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What are the different types of coupling?

Coupling is the degree of interaction between two classes or functions that violates the principle of hiding information. The lower the coupling, the more modular a program is, which means that less code has to be changed when the program’s functionality is altered later on. However, coupling cannot be completely eliminated; it​ can only be minimized.

Types of coupling

1. Content coupling: Is when one class modifies the content of another class. For example, in C++, friend classes can access each other’s private members. However, the benefit of friend classes is that they can increase the performance of a large-scale program by removing one layer of interaction.

2. Common coupling: Is when two classes access the same shared data (e.g., a global variable).

3. Control coupling: When one function controls the flow of another function.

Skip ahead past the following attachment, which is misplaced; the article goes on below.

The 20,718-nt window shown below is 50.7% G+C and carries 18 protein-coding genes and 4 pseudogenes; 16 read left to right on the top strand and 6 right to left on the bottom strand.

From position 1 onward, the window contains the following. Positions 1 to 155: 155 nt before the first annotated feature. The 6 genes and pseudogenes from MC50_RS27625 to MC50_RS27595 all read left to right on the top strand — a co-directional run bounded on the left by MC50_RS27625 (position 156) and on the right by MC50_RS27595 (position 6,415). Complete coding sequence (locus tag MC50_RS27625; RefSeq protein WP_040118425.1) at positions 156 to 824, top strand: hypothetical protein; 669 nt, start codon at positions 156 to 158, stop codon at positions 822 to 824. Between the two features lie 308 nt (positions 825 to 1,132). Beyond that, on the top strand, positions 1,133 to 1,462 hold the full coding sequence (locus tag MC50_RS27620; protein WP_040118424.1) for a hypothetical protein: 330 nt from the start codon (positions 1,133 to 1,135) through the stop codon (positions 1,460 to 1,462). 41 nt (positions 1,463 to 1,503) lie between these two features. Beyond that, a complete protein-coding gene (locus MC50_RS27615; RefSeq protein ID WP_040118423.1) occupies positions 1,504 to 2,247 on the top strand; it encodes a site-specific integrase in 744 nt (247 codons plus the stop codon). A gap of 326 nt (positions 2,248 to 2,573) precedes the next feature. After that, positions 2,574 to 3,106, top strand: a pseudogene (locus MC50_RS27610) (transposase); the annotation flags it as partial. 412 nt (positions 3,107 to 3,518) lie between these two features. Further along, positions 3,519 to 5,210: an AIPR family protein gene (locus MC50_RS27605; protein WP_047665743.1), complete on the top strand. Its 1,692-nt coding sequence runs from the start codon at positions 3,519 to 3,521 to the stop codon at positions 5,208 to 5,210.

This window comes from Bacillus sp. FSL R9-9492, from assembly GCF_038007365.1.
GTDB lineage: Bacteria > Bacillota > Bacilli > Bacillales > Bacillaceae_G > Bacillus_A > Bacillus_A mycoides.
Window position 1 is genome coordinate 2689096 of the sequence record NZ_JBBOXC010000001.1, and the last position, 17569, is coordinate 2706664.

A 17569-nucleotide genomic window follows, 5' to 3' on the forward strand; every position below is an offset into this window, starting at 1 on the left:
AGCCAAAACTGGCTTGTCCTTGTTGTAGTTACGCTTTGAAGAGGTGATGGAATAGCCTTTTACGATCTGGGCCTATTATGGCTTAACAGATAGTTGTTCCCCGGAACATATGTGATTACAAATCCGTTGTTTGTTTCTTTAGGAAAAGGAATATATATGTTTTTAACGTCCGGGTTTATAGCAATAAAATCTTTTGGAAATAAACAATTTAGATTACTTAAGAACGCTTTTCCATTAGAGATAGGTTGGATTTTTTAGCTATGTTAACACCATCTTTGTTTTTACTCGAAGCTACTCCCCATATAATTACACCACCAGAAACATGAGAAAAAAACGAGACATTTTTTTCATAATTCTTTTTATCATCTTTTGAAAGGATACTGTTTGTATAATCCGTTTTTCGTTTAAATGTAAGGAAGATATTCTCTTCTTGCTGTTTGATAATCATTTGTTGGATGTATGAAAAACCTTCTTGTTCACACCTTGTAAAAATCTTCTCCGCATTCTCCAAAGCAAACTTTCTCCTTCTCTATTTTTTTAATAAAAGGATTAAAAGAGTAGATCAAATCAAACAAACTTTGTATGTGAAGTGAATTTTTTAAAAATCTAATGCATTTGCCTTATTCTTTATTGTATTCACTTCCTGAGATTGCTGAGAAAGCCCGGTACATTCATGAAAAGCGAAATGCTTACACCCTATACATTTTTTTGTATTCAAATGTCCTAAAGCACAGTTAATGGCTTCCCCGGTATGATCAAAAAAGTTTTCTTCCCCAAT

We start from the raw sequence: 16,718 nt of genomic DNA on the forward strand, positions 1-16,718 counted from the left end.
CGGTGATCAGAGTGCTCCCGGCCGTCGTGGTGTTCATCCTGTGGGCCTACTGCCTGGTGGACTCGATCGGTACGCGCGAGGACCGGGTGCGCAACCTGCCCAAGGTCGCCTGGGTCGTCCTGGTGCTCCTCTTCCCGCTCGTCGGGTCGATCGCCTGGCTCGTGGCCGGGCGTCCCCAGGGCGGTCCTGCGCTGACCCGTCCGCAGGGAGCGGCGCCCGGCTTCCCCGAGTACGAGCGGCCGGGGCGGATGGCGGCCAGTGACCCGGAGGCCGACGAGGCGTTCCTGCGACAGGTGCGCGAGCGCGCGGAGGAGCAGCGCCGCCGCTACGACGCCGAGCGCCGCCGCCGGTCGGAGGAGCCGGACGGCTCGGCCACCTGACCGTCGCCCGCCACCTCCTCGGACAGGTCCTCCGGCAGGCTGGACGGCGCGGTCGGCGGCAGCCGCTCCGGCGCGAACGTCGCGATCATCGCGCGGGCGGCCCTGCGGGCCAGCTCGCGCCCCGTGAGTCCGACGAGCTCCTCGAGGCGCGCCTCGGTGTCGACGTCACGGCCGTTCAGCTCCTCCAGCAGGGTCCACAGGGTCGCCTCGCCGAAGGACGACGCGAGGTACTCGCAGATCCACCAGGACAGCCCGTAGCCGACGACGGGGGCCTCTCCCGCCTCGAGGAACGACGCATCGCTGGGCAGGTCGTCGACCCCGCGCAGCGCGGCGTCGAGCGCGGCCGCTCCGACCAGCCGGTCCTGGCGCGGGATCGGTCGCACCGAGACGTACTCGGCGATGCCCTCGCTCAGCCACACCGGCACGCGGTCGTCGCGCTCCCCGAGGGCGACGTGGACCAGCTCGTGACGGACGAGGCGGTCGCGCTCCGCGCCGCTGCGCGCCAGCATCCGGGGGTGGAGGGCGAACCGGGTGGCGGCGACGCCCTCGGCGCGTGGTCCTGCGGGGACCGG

bool foo(int x){
    if (x == 0)
        return false;
    else
        return true;
}

void bar(){
    // Calling foo() by passing a value which controls its flow:
    foo(1);
}

4. Routine call coupling: When one function calls another function without passing any data as arguments. Almost every program has a function that is calling another function(s), which is why it is impossible to completely remove coupling.

5. Data coupling: When one function passes data to another function that may be used for calculation. Although this is quite common, the passed data must have the same interpretation across the two functions.

6. Type-use coupling: When a data member of class B is of class A type.

7. Stamp coupling: When the signature of one of Class B's functions has class A as its argument or return type.

class A{
   // Code for class A.
};

class B{
    // Data member of class A type: Type-use coupling
    A var;

    // Argument of type A: Stamp coupling
    void calculate(A data){
        // Do something.
    }
};

8. Import coupling: When a library is imported for use inside a program. For example, when #include and import statements are used in C++ and Java, respectively.

9. External: When communicating with an external system.

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